Friends from a distance, strangers from afar.
Encounters given choice, fewer and more joyous.
The couples; the singles; the families; the hotel room; the backyard; her car; their porch; this gap between two trees far enough for a hammock hang, an icebox, a fire, and the tide to slip underneath:
All are islands,
Strung together in a queer ensemble.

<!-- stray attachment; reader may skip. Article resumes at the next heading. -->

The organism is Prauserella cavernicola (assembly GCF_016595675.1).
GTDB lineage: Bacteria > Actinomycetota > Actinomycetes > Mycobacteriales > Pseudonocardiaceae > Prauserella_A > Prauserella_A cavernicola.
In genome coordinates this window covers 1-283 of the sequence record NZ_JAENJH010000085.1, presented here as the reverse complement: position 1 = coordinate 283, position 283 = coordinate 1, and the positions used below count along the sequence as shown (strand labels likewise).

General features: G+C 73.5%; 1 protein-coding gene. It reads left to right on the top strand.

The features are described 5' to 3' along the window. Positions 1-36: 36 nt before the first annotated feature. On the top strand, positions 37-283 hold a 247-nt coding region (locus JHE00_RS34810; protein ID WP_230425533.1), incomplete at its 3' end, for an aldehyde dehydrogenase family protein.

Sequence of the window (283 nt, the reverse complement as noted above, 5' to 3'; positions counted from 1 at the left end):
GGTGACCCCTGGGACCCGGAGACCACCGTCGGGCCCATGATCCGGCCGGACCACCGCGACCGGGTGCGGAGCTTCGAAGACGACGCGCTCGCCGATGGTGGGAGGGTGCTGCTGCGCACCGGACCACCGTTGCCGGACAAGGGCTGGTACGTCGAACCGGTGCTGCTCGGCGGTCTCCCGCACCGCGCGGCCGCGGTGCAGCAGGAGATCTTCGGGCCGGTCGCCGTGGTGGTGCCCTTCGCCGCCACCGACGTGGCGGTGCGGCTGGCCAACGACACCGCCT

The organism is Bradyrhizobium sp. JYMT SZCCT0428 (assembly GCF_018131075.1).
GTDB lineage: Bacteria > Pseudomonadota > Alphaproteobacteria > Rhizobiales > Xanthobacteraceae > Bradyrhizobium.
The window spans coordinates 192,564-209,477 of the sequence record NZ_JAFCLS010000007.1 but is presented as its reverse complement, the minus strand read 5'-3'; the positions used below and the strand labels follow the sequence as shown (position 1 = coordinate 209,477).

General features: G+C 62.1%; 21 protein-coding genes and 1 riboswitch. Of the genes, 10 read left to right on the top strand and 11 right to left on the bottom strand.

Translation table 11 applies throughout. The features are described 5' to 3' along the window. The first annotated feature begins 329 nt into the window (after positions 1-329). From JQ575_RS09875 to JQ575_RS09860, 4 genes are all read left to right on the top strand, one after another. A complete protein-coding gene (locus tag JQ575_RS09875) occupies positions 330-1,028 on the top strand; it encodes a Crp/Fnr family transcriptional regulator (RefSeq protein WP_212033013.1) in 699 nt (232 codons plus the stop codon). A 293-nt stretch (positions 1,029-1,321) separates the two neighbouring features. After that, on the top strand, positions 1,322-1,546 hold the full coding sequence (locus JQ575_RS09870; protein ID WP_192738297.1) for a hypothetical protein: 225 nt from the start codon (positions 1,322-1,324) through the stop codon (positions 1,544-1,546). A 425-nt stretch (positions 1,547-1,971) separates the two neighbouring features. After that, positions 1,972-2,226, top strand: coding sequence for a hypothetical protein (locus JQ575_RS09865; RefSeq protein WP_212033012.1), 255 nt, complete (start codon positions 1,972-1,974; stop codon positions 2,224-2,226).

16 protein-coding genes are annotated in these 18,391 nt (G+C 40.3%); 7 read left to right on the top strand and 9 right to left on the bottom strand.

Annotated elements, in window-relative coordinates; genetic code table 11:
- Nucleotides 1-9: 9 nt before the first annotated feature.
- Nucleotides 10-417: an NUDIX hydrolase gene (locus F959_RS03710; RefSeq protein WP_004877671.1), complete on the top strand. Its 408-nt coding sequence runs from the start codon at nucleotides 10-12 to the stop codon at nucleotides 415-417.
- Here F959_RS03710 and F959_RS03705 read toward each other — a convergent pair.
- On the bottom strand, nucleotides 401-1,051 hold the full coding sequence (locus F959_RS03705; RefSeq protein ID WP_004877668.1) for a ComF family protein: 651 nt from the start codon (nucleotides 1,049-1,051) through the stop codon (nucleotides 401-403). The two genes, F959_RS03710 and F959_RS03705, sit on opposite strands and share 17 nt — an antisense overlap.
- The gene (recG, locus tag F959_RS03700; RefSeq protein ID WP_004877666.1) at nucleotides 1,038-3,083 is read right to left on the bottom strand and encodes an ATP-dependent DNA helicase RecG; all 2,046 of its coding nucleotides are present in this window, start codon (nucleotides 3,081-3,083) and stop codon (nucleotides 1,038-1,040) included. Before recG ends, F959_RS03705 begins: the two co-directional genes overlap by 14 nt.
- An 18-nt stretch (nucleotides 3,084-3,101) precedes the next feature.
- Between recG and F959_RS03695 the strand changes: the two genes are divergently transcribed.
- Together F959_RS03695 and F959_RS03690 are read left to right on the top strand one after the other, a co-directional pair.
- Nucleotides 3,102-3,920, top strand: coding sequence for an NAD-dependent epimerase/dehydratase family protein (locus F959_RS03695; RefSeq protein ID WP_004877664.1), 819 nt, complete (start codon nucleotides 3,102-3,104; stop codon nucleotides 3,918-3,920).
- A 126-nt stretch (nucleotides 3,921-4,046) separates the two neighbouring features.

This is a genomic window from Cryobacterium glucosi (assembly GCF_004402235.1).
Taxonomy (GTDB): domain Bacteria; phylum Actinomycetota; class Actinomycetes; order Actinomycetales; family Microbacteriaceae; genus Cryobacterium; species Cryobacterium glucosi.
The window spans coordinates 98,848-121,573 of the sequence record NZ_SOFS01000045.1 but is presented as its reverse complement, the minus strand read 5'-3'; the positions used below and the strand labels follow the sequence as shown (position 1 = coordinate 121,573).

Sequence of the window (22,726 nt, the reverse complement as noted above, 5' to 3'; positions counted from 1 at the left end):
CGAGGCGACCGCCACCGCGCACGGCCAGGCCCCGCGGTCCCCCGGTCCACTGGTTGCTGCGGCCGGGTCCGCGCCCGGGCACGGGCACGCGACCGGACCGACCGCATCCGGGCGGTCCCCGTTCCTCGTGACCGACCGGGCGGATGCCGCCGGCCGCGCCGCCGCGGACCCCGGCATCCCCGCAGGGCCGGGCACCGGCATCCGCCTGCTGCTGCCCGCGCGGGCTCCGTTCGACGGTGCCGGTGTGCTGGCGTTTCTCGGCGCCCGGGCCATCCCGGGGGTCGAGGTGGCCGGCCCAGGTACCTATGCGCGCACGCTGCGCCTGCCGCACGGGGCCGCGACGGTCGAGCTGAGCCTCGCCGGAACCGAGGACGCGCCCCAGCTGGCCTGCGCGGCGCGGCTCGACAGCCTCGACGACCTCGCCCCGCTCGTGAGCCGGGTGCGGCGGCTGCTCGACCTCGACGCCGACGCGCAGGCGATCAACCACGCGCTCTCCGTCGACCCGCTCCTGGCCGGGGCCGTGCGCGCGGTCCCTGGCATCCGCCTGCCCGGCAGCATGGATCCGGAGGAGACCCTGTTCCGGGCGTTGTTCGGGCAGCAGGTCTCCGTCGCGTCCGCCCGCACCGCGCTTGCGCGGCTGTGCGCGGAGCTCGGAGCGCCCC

I spent my childhood looking towards the bright sun, blinding my eyes and holding still, trying to smile as my mother focused her Nikon FM2, getting the exposure just right before the relief of the shutter slap finally announced the torture was over. Later, my mother would print the image and carefully place it within the narrative of her scrapbooks. My two older sisters and father were the constant subjects of these many scrapbooks—filled with text and scraps and photographs of family road trips, our lives in the various places we lived and visited over the years. It wasn’t until I started revisiting these scrapbooks as an adult that I realized how much memory is held within their pages. My childhood suddenly came back to me with clarity, from that time I got a black eye wrestling my sister to that time my father was arrested for speeding. These details seemed to have slipped my mind over time, and I realized how important the practice of scrapbooking is for the sake of remembering and holding onto our stories. In 2014, I decided to carry on my mother’s tradition by creating my own scrapbooks each and every year. They document the couples, lovers, friends, family, dogs, cats and plants of the two homes I claim—Toronto and Wailuku. Memories woven together through the years.